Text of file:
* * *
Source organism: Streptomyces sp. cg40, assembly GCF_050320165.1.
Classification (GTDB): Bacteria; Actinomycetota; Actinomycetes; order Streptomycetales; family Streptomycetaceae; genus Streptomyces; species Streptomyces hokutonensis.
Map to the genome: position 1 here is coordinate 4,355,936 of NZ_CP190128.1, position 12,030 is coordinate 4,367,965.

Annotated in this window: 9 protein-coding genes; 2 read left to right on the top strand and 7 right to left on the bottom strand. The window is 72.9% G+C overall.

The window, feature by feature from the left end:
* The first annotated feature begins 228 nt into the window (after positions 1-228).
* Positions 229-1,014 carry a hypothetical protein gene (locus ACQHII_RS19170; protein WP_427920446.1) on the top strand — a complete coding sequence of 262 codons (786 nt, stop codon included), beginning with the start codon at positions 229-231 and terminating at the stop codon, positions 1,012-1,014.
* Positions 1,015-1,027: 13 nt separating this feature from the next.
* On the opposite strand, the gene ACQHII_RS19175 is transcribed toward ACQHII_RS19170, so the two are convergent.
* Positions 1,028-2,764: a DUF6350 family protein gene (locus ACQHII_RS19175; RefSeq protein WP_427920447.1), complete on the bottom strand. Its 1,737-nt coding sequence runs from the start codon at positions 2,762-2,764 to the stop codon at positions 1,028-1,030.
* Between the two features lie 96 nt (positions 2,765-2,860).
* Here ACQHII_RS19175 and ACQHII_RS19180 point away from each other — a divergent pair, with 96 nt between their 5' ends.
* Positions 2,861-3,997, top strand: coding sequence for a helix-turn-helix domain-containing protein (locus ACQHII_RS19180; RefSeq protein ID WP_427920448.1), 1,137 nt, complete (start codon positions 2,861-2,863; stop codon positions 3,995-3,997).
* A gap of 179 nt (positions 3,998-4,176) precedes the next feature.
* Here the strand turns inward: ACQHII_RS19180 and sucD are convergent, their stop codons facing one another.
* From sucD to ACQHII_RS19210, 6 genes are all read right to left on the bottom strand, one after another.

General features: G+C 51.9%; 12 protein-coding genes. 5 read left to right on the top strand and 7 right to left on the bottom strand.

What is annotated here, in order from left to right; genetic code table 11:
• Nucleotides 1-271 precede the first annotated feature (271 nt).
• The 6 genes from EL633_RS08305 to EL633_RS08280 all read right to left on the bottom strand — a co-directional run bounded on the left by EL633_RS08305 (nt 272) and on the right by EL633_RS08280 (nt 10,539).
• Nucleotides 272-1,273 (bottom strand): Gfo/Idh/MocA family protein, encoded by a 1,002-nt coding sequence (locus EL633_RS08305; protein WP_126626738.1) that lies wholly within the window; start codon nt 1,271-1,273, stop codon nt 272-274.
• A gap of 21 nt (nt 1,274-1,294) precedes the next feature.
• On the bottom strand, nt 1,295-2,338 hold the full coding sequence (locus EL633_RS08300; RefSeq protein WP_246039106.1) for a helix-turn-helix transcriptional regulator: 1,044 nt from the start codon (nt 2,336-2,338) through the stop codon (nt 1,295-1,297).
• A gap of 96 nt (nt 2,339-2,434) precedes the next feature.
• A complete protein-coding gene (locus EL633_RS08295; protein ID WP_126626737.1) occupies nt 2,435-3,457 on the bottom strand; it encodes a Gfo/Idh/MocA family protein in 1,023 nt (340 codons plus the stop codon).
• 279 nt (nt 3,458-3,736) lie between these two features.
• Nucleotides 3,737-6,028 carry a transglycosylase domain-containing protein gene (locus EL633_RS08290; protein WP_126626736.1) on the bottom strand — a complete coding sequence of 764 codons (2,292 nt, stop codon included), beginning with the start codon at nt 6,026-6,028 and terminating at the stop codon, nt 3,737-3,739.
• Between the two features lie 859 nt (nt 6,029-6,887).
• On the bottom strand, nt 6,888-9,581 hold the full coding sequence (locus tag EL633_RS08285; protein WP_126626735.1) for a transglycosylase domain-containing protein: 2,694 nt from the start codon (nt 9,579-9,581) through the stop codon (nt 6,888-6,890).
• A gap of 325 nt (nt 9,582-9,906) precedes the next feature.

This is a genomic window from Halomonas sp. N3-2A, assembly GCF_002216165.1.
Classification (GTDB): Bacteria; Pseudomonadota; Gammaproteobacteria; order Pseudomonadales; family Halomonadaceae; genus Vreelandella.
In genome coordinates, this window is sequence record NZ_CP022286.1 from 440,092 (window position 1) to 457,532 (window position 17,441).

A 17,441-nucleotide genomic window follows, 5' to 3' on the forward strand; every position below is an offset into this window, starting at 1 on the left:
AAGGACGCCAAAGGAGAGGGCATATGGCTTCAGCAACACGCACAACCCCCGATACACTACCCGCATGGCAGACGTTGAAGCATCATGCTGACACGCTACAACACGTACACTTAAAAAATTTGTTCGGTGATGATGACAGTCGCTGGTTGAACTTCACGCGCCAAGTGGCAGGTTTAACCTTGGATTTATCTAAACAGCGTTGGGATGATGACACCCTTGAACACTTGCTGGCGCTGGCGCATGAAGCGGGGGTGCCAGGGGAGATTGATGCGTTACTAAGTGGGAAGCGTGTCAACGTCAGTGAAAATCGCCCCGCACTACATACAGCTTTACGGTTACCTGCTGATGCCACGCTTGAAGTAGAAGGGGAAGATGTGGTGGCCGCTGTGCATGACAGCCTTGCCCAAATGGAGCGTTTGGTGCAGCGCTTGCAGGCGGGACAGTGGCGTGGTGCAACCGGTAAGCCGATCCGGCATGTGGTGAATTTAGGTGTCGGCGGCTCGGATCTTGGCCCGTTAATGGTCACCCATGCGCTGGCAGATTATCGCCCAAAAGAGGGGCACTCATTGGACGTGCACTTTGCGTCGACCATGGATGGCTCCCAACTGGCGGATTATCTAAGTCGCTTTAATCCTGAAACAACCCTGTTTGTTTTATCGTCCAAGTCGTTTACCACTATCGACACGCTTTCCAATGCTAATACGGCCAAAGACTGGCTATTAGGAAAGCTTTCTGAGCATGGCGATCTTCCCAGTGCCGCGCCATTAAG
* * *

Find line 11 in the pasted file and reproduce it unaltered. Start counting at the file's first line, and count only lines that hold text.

* Between the two features lie 96 nt (positions 2,765-2,860).